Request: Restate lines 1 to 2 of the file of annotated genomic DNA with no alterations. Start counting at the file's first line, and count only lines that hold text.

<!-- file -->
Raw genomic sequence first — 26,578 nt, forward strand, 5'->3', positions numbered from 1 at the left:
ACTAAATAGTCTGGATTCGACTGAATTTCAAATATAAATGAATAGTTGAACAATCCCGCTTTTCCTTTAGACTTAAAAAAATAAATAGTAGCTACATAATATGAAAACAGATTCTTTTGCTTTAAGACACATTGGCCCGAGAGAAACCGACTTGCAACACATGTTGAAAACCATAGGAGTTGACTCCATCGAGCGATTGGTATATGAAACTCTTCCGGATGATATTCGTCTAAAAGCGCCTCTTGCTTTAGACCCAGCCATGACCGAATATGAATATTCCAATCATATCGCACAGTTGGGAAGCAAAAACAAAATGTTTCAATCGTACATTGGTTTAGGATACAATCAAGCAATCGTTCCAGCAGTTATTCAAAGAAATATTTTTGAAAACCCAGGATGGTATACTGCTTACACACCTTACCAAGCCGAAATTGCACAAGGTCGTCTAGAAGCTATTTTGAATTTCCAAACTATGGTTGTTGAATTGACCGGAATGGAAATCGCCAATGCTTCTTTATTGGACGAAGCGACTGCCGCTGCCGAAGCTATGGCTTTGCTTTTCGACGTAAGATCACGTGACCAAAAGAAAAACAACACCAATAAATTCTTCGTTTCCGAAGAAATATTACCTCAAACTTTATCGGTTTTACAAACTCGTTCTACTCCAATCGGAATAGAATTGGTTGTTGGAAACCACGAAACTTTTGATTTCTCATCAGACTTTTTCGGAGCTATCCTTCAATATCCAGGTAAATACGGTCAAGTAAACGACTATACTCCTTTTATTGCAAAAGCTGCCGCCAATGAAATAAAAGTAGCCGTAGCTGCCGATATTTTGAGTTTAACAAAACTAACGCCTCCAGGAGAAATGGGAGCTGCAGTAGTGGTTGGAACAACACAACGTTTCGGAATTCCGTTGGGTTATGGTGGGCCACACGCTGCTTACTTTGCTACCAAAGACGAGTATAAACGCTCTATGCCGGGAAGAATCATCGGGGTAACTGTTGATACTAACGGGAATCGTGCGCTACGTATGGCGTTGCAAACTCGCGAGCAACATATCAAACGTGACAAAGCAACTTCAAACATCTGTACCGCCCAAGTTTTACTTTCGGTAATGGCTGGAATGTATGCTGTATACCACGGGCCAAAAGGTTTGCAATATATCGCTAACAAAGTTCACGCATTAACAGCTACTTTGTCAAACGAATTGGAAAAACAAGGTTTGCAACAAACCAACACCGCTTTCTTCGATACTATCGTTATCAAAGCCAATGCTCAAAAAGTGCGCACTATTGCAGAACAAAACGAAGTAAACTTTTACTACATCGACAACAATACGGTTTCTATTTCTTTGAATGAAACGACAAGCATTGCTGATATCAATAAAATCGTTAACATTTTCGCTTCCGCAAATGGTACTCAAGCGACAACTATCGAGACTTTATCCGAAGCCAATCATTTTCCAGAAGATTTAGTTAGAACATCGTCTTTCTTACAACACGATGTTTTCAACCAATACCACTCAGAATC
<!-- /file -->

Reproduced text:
Raw genomic sequence first — 26,578 nt, forward strand, 5'->3', positions numbered from 1 at the left:
ACTAAATAGTCTGGATTCGACTGAATTTCAAATATAAATGAATAGTTGAACAATCCCGCTTTTCCTTTAGACTTAAAAAAATAAATAGTAGCTACATAATATGAAAACAGATTCTTTTGCTTTAAGACACATTGGCCCGAGAGAAACCGACTTGCAACACATGTTGAAAACCATAGGAGTTGACTCCATCGAGCGATTGGTATATGAAACTCTTCCGGATGATATTCGTCTAAAAGCGCCTCTTGCTTTAGACCCAGCCATGACCGAATATGAATATTCCAATCATATCGCACAGTTGGGAAGCAAAAACAAAATGTTTCAATCGTACATTGGTTTAGGATACAATCAAGCAATCGTTCCAGCAGTTATTCAAAGAAATATTTTTGAAAACCCAGGATGGTATACTGCTTACACACCTTACCAAGCCGAAATTGCACAAGGTCGTCTAGAAGCTATTTTGAATTTCCAAACTATGGTTGTTGAATTGACCGGAATGGAAATCGCCAATGCTTCTTTATTGGACGAAGCGACTGCCGCTGCCGAAGCTATGGCTTTGCTTTTCGACGTAAGATCACGTGACCAAAAGAAAAACAACACCAATAAATTCTTCGTTTCCGAAGAAATATTACCTCAAACTTTATCGGTTTTACAAACTCGTTCTACTCCAATCGGAATAGAATTGGTTGTTGGAAACCACGAAACTTTTGATTTCTCATCAGACTTTTTCGGAGCTATCCTTCAATATCCAGGTAAATACGGTCAAGTAAACGACTATACTCCTTTTATTGCAAAAGCTGCCGCCAATGAAATAAAAGTAGCCGTAGCTGCCGATATTTTGAGTTTAACAAAACTAACGCCTCCAGGAGAAATGGGAGCTGCAGTAGTGGTTGGAACAACACAACGTTTCGGAATTCCGTTGGGTTATGGTGGGCCACACGCTGCTTACTTTGCTACCAAAGACGAGTATAAACGCTCTATGCCGGGAAGAATCATCGGGGTAACTGTTGATACTAACGGGAATCGTGCGCTACGTATGGCGTTGCAAACTCGCGAGCAACATATCAAACGTGACAAAGCAACTTCAAACATCTGTACCGCCCAAGTTTTACTTTCGGTAATGGCTGGAATGTATGCTGTATACCACGGGCCAAAAGGTTTGCAATATATCGCTAACAAAGTTCACGCATTAACAGCTACTTTGTCAAACGAATTGGAAAAACAAGGTTTGCAACAAACCAACACCGCTTTCTTCGATACTATCGTTATCAAAGCCAATGCTCAAAAAGTGCGCACTATTGCAGAACAAAACGAAGTAAACTTTTACTACATCGACAACAATACGGTTTCTATTTCTTTGAATGAAACGACAAGCATTGCTGATATCAATAAAATCGTTAACATTTTCGCTTCCGCAAATGGTACTCAAGCGACAACTATCGAGACTTTATCCGAAGCCAATCATTTTCCAGAAGATTTAGTTAGAACATCGTCTTTCTTACAACACGATGTTTTCAACCAATACCACTCAGAATC